Francisco Rodriguez has gone from closing in New York to setting up in Milwaukee.
K-Rod, who had 23 saves in 26 opportunities for the Mets, was acquired by the Brewers with cash for two players to be named, the team announced after Tuesday’s All-Star Game.
“Francisco has been one of the best relievers in the game for many years,” Brewers GM Doug Melvin said in a statement. “He is a high-quality arm who will be a tremendous asset to our bullpen as we prepare for the final months of the regular season and playoffs.”
The assumption is that Rodriguez didn’t have the Brewers on his no-trade list and thus couldn’t block the deal that almost certainly will prevent his $17.5 million option for 2012 from vesting.
Rodriguez’s option would kick in with 55 games finished this year, which is the big reason the Mets wanted to move him. The Brewers won’t want to be responsible for that kind of payout, so they’ll use him as an eighth-inning guy in front of John Axford for the remainder of the season and then likely let him leave in free agency.
The Mets figure to turn to Bobby Parnell in the closer’s role as K-Rod’s replacement. The hard-throwing Parnell, who has one career save to Rodriguez’s 291, has a 2.92 ERA and 30 strikeouts in 24 2/3 innings this season.
In theory, Rodriguez’s addition will give the Brewers a pair of dominant right-handers at the end of games. However, it remains to be seen how K-Rod will react to the move. He surely would have preferred to remain a closer and probably only partly for financial reasons. It’s the first time in seven years that he’ll have had to work in a setup role. In fact, he hasn’t recorded a single hold since 2004.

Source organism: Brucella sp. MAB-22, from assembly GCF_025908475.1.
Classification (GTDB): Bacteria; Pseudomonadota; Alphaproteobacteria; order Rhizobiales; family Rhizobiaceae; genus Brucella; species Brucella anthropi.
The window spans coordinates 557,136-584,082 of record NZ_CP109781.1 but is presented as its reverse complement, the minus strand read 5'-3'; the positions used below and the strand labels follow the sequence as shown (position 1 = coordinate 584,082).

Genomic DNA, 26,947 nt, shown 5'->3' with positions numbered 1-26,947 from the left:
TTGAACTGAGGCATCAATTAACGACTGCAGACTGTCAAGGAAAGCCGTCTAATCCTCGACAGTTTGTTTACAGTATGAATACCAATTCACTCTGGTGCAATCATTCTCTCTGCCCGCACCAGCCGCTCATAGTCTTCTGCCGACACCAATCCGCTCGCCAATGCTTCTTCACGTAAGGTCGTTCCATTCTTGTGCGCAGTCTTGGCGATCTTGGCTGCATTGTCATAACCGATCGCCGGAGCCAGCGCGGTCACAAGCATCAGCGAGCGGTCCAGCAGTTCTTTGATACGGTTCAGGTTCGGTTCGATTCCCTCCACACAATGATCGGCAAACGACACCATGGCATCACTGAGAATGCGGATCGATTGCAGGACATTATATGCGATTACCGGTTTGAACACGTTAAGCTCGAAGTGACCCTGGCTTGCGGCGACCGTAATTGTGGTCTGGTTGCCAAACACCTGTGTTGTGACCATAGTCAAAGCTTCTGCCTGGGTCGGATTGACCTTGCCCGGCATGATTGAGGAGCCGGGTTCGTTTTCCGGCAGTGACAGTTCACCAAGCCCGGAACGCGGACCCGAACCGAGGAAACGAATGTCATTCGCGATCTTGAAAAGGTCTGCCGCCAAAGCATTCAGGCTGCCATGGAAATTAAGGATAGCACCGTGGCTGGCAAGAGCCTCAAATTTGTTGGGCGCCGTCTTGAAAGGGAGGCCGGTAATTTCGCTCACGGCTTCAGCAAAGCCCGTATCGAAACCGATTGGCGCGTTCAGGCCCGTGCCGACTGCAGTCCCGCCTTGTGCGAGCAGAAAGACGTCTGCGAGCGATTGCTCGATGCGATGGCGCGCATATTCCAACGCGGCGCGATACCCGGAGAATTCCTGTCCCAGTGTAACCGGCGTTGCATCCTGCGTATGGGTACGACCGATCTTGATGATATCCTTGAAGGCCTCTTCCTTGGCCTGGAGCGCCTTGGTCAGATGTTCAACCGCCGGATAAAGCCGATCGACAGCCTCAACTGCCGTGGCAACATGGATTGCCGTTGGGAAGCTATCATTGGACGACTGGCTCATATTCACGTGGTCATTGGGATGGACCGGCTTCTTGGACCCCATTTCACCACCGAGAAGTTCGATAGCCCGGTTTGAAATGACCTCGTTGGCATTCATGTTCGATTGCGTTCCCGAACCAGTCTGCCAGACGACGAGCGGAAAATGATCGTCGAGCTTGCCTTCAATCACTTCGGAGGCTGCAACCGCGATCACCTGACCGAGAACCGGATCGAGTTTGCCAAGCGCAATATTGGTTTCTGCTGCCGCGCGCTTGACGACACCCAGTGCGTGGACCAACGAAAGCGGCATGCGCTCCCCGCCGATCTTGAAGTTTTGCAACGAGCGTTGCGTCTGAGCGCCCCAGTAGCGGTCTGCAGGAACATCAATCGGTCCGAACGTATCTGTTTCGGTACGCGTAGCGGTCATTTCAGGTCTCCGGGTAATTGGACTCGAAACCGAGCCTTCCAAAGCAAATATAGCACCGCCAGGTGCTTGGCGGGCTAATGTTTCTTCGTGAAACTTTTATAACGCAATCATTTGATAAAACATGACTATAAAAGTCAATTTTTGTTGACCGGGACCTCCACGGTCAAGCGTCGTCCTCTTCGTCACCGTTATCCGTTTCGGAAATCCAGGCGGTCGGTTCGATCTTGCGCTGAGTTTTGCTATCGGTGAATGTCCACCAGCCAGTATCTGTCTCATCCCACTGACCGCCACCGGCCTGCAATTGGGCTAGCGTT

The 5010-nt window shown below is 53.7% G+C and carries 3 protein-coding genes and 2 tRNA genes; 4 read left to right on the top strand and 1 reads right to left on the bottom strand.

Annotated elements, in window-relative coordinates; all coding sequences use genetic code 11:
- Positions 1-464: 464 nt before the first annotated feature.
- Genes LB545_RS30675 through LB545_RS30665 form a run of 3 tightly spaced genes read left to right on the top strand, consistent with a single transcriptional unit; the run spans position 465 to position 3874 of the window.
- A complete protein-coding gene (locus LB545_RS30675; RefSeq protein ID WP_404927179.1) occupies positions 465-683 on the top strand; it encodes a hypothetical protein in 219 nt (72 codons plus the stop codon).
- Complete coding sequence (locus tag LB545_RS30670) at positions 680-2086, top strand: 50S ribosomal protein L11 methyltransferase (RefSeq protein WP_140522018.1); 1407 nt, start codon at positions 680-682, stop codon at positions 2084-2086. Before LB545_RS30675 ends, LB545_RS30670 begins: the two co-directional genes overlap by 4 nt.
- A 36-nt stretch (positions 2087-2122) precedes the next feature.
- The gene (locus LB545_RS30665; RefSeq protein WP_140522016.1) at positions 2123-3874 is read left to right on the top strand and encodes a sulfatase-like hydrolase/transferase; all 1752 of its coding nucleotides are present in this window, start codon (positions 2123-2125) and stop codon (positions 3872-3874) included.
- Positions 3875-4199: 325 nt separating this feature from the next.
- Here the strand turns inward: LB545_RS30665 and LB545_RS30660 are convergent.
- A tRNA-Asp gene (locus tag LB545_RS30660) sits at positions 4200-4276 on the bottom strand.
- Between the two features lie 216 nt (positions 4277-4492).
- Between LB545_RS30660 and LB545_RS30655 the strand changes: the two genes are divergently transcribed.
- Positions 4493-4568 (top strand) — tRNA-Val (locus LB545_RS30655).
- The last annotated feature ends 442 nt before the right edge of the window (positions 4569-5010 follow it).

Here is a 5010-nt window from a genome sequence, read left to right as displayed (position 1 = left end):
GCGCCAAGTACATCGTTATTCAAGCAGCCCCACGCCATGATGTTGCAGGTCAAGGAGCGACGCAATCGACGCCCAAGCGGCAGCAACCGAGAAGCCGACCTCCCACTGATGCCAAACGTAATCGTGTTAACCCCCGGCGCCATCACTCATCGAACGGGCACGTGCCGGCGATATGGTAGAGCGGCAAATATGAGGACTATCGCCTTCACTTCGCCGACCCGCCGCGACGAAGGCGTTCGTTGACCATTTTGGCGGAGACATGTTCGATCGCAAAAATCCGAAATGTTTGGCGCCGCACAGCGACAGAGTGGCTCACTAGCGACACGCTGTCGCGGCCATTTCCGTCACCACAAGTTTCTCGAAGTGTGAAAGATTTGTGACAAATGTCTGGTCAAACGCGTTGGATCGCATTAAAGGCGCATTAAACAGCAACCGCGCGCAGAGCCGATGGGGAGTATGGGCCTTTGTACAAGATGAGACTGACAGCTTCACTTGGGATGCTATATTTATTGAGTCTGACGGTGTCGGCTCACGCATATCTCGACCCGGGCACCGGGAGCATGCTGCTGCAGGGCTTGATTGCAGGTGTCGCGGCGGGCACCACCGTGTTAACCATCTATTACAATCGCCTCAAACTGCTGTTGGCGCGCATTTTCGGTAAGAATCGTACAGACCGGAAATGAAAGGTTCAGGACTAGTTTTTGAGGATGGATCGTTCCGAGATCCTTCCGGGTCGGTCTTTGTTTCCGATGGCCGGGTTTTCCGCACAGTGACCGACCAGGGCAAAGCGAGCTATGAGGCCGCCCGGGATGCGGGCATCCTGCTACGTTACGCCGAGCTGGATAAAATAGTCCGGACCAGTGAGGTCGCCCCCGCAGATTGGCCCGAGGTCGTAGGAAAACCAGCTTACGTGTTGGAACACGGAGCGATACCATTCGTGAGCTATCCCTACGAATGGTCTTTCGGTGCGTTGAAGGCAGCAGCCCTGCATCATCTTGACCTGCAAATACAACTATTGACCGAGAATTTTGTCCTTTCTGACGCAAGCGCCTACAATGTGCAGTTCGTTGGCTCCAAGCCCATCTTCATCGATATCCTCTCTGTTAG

Fans, and even some writers, tend to jump on umpires when they make bad calls, but rarely if ever point out when they make good calls on tough plays. Angel Hernandez is one of those umpires who gets a lot of flack — and I may suggest even deservedly so — but in the interest of giving credit where credit is due, he made a great call on a very tough play during Thursday afternoon’s game between the Phillies and Marlins.
With a runner on first base and two outs in the bottom of the sixth inning with the Phillies leading 2-1, first baseman Brock Stassi laced an Edison Volquez pitch down the first base line. Michael Saunders, who was on first base, came around third base and attempted to score. The relay throw from second baseman Dee Gordon beat Saunders, but Saunders slid expertly to the back of home plate, avoiding the tag from catcher J.T. Realmuto just long enough to slip his hand in and touch the plate. Hernandez ruled Stassi safe with no hesitation because he was in a great position to get a look at the play. In real time, it was a bang-bang play. The Marlins didn’t challenge the call.
The MLB.com video doesn’t have the best angle, but still shows what a close call it was in real time. This .gif from Meghan Montemurro of The News Journal provides the best angle:
Hernandez also made this nonchalant grab when catcher Andrew Knapp tossed it attempting to catch a foul pop-up:
The Mets and Braves are playing today and it’s not a great day for the Mets in the injury department.
First they scratched Noah Syndergaard with a “tired arm.” Now they’ve lost Yoenis Cespedes, who pulled up limping at second base following a double in the bottom of the fourth:
The team has announced that he has pulled his left hamstring.
Cespedes, of course, missed three games over the weekend due to hamstring issues. That was merely tightness, however, and following an off day and a rainout, Cespedes played last night without incident. But it now looks as though he’s going to miss some serious time.